The main barriers for development across Eastern Europe can be summarised as: • Financial barriers, including a lack of support schemes, risk insurance options, etc. • Lack of knowledge about the potential of using geothermal energy to power district heating networks among local, regional and national decision makers • Complex legislation and administrative procedures, in some cases regulatory gaps • Lack of qualified personnel, such as technicians and civil servants, to facilitate the process In order to tap into this huge potential for geothermal district heating in Europe in general, and in Eastern and Central Europe in particular, decision makers need to shape adequate regulatory, administrative and financial frameworks and create the market conditions necessary to facilitate development of this technology. This should include the following comprehensive steps: • Providing financial support structures and information about risk insurance options to help network operators finance the switch to geothermal energy • Educating local, regional and national decision makers about the potential of geothermal energy for district heating systems • Shaping the regulatory framework to facilitate development Going into detail on all sub topics of every one of those steps would go beyond the scope of this article; this is all but an indication of the steps necessary to take in order to make Europe’s district heating systems fit for the future. Support schemes to fund geothermal energy projects are already employed successfully in Africa and Latin America. The Geothermal Development Facility (GDF) for Latin America, for instance, offers risk mitigation support during the exploratory drilling stage of a project and financing options for production drilling and construction stages. Importantly, it established a Technical Assistance Forum that aims to provide a space for dialogue and discussion with policy makers and partner governments, a type of service that would be very worthwhile in furthering geothermal exploratory development in Eastern Europe. GDF is the first such fund that is financed by a group of institutions; including KfW Development Bank and co- financiers the Central American Bank for Economic Integration, the Development Bank of Latin America and the Inter-American Development Bank. Similarly, the Geothermal Risk Mitigation Facility (GRMF) provides regional financial support for geothermal energy projects in East Africa. A fund modelled after these two examples, providing the same type and level of support should also be established to aid the geothermal district heating development in Eastern Europe.
In these countries in particular options to convert ageing fossil- fuelled district heating networks to geothermal energy abound. This would allow communities to futureproof their heating systems by making then more consumer and environmentally friendly as well as independent from fossil fuel imports, while creating value for the region. Converting all of these district heating networks to geothermal energy would result in immense savings of greenhouse gas emissions. According to the Global Emissions Model for integrated Systems (GEMIS) by the International Institute for Sustainability Analysis and Strategy, heating with natural gas, which is currently the main fuel for the district heating networks in Hungary, Slovenia, Slovakia and Croatia, leads to the following emissions:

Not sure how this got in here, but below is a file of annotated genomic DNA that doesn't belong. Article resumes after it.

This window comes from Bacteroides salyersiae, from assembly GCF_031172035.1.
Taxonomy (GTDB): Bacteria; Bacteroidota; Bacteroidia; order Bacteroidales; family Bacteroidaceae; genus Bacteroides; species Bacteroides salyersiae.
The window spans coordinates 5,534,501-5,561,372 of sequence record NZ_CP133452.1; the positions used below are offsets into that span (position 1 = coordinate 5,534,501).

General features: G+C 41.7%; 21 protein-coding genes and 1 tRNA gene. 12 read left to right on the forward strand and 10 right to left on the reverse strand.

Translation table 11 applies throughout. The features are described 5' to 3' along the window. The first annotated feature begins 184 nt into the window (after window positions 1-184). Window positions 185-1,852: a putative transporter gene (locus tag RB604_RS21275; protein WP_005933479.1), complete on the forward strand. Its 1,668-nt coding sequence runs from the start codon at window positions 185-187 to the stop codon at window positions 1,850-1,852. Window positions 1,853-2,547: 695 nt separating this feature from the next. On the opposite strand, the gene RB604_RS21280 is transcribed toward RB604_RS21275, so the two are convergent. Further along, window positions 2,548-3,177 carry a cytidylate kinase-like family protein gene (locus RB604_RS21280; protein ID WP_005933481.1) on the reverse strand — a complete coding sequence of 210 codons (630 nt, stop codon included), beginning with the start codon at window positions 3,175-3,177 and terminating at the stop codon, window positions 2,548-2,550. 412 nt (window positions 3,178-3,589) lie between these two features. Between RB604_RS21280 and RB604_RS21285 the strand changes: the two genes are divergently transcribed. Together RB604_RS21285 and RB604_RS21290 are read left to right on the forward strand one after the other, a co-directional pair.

Heating with 100% natural gas
CO 2 equivalent
N 2 O
Table 2: Greenhouse gas emissions for heating systems running on 100% natural gas. (Source: GEMIS, available at: http://iinas.org/gemis-download-121.html)
Given the 16 TWh p.a. of heat that may be extracted using geothermal energy, it would be possible to save around 4 million tons worth of CO2 equivalent emissions per year. Given a usual run time of 30 years for such geothermal heating projects, it would be possible to save over 119 million tons of CO2 equivalent emissions in total in the four above mentioned countries alone. This is equivalent to the CO2 equivalent emissions emitted per year by all cars in Germany, Croatia and Hungary combined. Given the current price of 7.68 € per CO2 European Emission Allowance, this equates to close to € 916 million worth of CO2 emissions that could be saved. Retrofitting existing district heating networks with geothermal energy as opposed to building entirely new geothermal district heating networks right away is a potential first step in the process of developing geothermal district heating in a given region. It allows for saving costs and gives the community, the region and ultimately the country the opportunity to learn more about the technology before developing geothermal district heating projects from scratch, including the construction of the district heating network itself. In some instances, it might even make sense first to introduce geothermal energy incrementally to the district heating network, first supplying 30 % of heat through geothermal energy and gradually increasing this share over the course of a couple of years. TAPPING INTO THE POTENTIAL FOR GEOTHERMAL DISTRICT HEATING IS STILL CHALLENGING Currently, developing geothermal district heating systems in Central and Eastern Europe means facing a number of obstacles, which vary in magnitude and severity from country to country.
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